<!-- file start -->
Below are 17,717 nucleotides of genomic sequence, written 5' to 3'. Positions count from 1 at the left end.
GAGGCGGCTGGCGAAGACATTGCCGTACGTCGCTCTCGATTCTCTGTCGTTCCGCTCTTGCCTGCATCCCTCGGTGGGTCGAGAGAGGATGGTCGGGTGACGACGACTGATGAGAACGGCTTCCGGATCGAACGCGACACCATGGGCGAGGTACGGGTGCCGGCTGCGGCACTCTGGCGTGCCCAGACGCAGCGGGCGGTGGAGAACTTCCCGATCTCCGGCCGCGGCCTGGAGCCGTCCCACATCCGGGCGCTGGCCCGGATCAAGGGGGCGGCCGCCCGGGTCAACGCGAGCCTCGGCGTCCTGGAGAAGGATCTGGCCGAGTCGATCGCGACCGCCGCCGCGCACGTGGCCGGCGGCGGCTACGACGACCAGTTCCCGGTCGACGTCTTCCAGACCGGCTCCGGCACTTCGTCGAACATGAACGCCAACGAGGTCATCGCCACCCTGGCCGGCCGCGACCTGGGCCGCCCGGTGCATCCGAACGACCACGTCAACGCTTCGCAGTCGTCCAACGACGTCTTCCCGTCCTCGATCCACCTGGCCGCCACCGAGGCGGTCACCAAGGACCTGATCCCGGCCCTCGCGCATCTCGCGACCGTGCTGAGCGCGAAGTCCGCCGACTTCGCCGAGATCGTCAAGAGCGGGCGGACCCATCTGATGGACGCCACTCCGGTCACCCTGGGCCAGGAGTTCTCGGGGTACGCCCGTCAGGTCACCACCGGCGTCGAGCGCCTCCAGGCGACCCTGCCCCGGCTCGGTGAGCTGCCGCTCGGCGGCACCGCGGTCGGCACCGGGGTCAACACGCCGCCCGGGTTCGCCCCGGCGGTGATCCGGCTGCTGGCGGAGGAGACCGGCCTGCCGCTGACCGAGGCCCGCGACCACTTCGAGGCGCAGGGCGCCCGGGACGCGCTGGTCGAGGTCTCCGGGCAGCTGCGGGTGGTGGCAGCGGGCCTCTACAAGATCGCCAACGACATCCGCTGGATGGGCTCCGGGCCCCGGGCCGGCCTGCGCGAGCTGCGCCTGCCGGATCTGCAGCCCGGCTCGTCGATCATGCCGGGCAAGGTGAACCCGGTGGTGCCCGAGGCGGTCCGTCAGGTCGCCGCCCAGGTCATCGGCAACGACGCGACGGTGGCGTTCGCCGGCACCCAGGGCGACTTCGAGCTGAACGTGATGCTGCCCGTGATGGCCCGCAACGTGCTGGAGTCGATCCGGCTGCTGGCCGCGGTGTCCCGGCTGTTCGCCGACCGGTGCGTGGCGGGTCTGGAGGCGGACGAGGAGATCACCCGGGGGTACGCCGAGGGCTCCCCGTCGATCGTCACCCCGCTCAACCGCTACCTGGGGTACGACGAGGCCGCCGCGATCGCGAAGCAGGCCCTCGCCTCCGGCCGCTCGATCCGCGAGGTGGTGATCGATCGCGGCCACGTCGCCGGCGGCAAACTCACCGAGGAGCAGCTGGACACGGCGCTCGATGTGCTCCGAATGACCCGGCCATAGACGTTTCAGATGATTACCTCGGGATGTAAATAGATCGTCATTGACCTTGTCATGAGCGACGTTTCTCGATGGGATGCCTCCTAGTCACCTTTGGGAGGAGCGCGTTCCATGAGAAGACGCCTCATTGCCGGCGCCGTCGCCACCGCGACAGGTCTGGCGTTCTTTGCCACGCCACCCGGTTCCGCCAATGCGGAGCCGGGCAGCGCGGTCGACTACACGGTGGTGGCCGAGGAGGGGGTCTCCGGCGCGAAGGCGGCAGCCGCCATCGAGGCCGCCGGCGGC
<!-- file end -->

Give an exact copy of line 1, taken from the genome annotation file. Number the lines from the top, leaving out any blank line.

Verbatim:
Below are 17,717 nucleotides of genomic sequence, written 5' to 3'. Positions count from 1 at the left end.